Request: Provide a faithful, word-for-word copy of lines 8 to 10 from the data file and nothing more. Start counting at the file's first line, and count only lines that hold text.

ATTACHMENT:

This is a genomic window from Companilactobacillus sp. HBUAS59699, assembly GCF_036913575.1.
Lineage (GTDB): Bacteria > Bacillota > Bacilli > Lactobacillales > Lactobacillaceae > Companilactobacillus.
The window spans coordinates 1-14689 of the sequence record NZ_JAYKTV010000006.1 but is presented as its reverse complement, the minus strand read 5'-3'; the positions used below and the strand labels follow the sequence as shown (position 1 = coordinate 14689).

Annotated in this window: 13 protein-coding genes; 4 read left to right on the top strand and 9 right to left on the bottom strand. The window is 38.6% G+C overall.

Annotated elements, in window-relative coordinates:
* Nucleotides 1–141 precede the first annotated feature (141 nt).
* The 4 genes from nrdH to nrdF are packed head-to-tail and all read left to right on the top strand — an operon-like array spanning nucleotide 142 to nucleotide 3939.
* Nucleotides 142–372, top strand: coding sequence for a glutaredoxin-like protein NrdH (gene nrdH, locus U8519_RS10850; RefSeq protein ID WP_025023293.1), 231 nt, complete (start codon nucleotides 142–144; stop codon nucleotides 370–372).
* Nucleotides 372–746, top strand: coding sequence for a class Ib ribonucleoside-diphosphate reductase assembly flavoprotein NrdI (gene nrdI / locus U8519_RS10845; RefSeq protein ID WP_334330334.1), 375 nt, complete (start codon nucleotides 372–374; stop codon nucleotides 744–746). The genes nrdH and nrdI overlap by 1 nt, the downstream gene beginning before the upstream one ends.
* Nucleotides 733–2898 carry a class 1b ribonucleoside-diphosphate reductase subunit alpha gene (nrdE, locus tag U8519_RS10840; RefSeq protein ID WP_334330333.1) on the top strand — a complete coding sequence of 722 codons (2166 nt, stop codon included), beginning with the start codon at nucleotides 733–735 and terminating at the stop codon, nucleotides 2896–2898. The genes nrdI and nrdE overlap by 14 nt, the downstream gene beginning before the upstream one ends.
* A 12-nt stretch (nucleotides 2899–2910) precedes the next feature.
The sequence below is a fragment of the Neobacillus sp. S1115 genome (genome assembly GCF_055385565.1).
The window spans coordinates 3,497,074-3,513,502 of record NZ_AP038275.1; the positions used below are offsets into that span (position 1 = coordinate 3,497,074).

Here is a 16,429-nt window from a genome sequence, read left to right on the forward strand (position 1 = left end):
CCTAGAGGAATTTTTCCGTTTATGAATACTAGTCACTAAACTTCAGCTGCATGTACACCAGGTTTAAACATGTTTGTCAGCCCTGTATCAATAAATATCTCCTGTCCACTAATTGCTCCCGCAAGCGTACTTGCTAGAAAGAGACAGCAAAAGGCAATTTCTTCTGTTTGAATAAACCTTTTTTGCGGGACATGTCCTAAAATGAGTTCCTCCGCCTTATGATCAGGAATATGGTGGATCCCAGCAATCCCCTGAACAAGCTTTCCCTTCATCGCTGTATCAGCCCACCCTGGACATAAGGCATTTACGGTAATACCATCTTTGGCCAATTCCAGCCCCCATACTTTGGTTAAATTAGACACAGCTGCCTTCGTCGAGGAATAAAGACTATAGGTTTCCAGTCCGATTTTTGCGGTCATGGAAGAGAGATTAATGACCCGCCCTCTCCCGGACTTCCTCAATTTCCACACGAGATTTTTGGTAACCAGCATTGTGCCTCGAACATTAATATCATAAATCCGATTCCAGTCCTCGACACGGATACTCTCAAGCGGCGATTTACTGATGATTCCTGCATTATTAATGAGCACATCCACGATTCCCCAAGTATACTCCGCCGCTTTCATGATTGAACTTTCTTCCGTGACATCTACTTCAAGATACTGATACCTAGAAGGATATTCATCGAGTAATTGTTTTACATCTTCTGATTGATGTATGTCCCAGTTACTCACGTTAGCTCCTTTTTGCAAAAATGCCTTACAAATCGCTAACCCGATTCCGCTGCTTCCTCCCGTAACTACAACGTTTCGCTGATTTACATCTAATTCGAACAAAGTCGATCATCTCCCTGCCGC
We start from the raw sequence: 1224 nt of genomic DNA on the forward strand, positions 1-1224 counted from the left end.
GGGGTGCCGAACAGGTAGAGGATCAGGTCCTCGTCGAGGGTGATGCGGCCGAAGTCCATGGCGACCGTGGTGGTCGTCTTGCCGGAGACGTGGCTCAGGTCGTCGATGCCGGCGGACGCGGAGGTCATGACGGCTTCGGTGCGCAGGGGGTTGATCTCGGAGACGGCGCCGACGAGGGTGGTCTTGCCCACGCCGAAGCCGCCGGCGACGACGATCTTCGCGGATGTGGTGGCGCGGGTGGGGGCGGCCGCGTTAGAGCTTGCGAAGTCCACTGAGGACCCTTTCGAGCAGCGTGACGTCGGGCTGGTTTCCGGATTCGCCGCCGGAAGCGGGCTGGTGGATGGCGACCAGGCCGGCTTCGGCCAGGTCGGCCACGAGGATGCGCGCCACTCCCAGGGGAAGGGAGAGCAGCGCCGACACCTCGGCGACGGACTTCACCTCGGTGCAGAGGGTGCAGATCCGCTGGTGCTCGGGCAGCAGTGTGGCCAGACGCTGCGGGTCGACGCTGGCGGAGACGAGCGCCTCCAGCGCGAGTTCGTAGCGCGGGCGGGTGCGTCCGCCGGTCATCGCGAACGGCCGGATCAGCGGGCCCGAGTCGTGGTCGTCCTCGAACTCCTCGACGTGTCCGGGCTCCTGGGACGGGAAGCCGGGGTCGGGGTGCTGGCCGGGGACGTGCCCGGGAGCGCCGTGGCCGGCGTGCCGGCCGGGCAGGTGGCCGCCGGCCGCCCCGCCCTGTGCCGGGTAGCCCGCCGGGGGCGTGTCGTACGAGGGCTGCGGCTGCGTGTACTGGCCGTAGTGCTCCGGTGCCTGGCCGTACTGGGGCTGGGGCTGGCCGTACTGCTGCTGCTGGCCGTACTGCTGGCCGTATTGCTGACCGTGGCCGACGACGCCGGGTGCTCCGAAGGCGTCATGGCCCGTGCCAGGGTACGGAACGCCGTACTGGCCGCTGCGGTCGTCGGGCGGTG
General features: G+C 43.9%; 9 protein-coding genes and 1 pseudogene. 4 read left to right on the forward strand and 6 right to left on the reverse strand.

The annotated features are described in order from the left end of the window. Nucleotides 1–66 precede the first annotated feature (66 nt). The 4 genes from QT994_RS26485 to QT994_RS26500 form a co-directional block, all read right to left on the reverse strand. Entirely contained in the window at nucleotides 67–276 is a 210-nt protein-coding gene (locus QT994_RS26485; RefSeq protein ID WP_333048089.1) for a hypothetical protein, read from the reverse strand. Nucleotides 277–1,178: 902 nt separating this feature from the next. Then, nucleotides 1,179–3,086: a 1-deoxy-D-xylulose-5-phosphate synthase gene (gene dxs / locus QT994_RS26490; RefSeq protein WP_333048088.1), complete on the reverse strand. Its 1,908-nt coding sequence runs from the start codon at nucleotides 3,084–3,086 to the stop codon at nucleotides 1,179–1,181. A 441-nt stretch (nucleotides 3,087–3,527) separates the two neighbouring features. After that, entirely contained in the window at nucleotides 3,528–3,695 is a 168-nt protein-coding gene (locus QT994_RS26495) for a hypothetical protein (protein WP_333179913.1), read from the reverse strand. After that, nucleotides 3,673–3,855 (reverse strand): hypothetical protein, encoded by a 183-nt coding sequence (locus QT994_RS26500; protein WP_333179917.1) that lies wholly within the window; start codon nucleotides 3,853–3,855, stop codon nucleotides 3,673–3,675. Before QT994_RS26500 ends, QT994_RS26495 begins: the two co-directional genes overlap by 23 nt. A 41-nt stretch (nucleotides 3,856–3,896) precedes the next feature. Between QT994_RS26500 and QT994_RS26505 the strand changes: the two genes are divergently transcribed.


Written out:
* Nucleotides 142–372, top strand: coding sequence for a glutaredoxin-like protein NrdH (gene nrdH, locus U8519_RS10850; RefSeq protein ID WP_025023293.1), 231 nt, complete (start codon nucleotides 142–144; stop codon nucleotides 370–372).
* Nucleotides 372–746, top strand: coding sequence for a class Ib ribonucleoside-diphosphate reductase assembly flavoprotein NrdI (gene nrdI / locus U8519_RS10845; RefSeq protein ID WP_334330334.1), 375 nt, complete (start codon nucleotides 372–374; stop codon nucleotides 744–746). The genes nrdH and nrdI overlap by 1 nt, the downstream gene beginning before the upstream one ends.
* Nucleotides 733–2898 carry a class 1b ribonucleoside-diphosphate reductase subunit alpha gene (nrdE, locus tag U8519_RS10840; RefSeq protein ID WP_334330333.1) on the top strand — a complete coding sequence of 722 codons (2166 nt, stop codon included), beginning with the start codon at nucleotides 733–735 and terminating at the stop codon, nucleotides 2896–2898. The genes nrdI and nrdE overlap by 14 nt, the downstream gene beginning before the upstream one ends.